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Trade group that challenged L.A. port's clean-truck program will appeal ruling

August 27, 2010 | 10:17 am

A trade group that challenged Los Angeles Mayor Antonio Villaraigosa’s clean truck program in federal court said Friday that it will appeal a ruling that upheld the initiative at the Port of Los Angeles.

Curtis Whalen of the American Trucking Assn. said Thursday’s decision, which allows the harbor officials to require concession agreements for each drayage truck that moves through the port, is “clearly erroneous as a matter of law.”

The concession agreements are a cornerstone of the mayor’s clean-air initiative at the harbor, which has been ranked by one group as one of the worst in the nation for emissions of ozone and particulate matter.

Whalen said his group will seek to keep in place an injunction that prevented part of the truck plan from being implemented. And he predicted the fate of the program will ultimately be decided by the U.S. Supreme Court.

“This has national significance for sure,” said Whalen, who serves as executive director of the association’s Intermodal Motor Carriers Conference.

In her ruling, U.S. District Judge Christina Snyder upheld one of the most controversial components of Villaraigosa’s clean-port initiative – the requirement that any truck driver carrying goods in and out of the harbor be employed by a trucking company. That provision was aggressively sought by the Teamsters Union and was viewed as a way of making it easier for truck drivers to organize into a union in the future.

One labor organization that backed the provision contributed $500,000 to a telephone tax measure backed by Villaraigosa in 2008. That contribution arrived less than three months before the concession agreements were approved by the mayor’s appointees on the harbor commission.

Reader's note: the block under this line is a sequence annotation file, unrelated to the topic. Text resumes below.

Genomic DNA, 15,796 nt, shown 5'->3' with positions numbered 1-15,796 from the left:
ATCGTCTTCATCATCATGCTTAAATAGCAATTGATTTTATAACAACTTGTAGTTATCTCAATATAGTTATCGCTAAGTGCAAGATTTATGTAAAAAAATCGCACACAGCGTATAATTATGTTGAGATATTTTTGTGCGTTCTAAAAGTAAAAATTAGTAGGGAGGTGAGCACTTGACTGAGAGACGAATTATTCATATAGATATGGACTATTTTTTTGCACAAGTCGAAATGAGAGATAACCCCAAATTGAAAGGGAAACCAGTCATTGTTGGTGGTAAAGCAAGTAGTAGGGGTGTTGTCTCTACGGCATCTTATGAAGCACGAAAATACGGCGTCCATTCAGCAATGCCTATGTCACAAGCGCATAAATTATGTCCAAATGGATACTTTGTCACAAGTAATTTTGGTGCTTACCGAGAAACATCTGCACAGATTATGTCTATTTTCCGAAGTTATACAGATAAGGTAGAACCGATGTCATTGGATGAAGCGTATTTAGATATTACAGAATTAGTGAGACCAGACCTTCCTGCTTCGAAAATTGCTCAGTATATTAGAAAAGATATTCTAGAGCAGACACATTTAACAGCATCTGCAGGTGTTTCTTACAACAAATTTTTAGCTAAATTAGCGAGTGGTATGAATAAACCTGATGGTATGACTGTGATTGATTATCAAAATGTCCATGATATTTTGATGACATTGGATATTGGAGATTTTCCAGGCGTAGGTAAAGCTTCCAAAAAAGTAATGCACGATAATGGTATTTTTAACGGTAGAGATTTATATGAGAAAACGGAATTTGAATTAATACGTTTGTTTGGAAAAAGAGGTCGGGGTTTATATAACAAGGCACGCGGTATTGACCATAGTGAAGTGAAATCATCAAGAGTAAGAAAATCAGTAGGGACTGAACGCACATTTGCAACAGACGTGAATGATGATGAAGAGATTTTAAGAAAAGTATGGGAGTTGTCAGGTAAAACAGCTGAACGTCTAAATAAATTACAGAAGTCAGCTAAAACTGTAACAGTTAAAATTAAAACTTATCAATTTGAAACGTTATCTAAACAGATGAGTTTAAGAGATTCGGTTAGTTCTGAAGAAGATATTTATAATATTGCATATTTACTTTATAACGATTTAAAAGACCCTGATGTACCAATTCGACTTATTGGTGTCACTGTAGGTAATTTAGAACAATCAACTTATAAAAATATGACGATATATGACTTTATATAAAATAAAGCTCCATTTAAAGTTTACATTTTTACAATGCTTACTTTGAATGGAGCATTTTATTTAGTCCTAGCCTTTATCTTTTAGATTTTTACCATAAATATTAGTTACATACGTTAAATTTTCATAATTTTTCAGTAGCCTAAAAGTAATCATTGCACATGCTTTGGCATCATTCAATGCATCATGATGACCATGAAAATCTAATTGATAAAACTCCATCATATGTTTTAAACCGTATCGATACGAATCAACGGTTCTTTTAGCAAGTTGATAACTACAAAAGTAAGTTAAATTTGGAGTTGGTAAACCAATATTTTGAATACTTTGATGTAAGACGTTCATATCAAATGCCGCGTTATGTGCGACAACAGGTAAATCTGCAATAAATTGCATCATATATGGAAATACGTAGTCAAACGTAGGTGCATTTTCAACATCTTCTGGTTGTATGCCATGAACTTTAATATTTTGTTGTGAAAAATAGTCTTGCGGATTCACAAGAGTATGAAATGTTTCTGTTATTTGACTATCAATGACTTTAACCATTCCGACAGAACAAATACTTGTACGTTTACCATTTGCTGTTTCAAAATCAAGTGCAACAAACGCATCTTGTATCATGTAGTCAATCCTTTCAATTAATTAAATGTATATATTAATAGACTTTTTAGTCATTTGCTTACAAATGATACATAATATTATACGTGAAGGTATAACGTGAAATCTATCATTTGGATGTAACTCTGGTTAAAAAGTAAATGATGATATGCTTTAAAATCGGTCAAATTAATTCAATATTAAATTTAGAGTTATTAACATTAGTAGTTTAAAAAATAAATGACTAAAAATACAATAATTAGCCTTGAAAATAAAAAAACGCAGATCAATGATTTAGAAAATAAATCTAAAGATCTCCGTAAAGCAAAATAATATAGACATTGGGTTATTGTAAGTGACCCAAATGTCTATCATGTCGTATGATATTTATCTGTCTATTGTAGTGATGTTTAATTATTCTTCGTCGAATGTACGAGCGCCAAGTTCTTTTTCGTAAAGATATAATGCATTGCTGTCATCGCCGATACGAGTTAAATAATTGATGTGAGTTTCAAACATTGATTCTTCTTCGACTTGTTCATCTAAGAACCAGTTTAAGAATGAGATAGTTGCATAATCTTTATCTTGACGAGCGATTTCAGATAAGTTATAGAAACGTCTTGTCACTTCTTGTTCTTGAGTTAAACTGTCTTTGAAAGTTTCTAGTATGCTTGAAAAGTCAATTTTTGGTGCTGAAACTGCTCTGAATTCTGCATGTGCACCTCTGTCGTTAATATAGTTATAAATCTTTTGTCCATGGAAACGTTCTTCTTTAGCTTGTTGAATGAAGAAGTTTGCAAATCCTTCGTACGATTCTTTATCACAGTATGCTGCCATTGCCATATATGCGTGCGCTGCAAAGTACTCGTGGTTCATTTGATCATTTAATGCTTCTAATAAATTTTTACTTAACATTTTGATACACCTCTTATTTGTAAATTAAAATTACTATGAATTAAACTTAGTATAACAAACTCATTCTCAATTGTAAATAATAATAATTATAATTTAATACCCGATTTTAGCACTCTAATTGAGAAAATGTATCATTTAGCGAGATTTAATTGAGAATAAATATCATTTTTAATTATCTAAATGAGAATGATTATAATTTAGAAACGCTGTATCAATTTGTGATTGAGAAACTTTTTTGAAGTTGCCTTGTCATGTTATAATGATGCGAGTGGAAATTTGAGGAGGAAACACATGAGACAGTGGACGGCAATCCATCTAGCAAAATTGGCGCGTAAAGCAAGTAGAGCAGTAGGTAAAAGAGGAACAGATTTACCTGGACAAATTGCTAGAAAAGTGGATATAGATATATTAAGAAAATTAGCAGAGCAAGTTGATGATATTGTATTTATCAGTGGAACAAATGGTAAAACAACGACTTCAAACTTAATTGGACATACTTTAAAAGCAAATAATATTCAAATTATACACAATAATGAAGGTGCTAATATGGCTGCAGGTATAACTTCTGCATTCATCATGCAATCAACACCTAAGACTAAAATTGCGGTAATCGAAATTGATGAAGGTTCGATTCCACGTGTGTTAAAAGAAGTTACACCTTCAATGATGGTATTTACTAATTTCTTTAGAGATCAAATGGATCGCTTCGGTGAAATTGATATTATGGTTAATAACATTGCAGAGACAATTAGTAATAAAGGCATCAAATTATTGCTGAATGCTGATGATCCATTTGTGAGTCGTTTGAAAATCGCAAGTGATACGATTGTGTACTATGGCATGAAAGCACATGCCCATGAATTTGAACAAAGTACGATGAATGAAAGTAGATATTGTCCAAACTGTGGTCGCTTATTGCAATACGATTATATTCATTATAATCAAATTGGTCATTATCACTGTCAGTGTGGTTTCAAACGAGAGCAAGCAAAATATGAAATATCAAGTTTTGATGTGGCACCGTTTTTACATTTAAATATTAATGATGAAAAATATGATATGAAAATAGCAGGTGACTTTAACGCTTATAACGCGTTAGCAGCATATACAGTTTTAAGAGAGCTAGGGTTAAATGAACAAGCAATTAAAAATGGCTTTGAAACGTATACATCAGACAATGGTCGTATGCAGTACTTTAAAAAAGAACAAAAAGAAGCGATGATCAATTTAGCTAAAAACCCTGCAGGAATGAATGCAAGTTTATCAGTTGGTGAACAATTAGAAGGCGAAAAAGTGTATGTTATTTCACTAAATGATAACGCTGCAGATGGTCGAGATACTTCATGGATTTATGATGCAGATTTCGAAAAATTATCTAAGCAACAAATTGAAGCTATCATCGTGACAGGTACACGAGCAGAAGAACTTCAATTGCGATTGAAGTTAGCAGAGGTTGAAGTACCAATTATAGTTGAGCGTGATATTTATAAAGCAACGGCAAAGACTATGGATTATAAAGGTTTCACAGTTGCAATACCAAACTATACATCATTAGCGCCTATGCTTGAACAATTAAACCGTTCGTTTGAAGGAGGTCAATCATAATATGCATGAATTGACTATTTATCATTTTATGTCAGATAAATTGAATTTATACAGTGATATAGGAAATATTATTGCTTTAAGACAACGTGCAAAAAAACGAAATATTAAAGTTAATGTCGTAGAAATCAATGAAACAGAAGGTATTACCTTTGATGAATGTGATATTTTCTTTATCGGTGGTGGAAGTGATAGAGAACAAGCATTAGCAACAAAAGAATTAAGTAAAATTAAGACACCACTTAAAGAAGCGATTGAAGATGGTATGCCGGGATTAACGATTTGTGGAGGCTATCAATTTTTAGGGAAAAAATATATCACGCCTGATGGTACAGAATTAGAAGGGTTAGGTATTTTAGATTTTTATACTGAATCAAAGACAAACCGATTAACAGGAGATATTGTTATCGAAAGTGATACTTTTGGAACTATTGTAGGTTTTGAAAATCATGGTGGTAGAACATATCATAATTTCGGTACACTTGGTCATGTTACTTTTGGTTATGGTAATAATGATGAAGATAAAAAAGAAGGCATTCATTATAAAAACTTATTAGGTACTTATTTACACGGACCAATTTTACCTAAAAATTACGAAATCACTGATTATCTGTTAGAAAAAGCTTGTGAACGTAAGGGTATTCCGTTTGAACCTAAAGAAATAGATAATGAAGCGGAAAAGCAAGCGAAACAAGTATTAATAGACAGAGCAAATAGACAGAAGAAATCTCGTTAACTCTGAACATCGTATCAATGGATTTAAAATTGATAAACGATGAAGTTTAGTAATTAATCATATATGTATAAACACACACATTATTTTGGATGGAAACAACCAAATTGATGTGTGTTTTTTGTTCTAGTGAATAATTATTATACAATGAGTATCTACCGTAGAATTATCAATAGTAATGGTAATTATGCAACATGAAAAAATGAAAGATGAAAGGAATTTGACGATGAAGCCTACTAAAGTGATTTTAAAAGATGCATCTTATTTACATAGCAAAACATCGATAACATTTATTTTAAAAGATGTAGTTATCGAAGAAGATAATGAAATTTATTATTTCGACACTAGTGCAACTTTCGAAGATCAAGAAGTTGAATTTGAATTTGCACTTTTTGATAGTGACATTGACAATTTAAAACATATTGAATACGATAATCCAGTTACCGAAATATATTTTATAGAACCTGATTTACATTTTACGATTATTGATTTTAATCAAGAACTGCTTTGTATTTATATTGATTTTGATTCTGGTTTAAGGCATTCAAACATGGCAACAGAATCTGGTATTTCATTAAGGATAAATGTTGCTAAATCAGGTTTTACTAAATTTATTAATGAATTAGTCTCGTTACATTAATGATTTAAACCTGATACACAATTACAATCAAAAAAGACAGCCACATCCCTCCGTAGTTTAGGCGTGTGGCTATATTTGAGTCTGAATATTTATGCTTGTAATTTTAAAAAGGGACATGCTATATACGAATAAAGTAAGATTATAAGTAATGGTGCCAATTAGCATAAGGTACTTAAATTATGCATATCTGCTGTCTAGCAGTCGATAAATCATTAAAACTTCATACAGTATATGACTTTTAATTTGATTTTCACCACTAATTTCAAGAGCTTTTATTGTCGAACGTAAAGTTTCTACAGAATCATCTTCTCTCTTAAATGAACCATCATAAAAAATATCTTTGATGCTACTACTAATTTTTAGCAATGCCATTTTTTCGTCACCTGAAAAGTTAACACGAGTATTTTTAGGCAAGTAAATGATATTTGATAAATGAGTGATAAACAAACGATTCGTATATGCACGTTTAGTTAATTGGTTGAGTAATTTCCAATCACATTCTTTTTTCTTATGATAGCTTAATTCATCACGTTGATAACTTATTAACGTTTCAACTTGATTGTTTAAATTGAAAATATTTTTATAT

While the truck industry panned the ruling, environmentalists gave it high marks, saying it will provide legal support for clean-port initiatives across the nation, reducing the harmful emissions caused by international trade.

“Millions of people live in port communities across the country and are forced to subsidize the operations of outdated port operations with their lungs,” said Melissa Lin Perrella, senior attorney with the Natural Resources Defense Council, an environmental group that intervened in the case.

Snyder said in her ruling that the port was acting as both a business and a landlord when it imposed the concession agreements, which establish rules for hiring, parking and truck maintenance. She said that the port was protecting its business by seeking to address the air pollution that made it a target of lawsuits from the Natural Resources Defense Council and others.

In her ruling, Snyder also concluded that the agreements will ensure that drivers work for companies that have enough money to maintain the new fleet of cleaner burning trucks that have been subsidized by the port. The harbor department has spent more than $57 million to develop and subsidize the purchase of such vehicles, city officials said.

-- David Zahniser at City Hall

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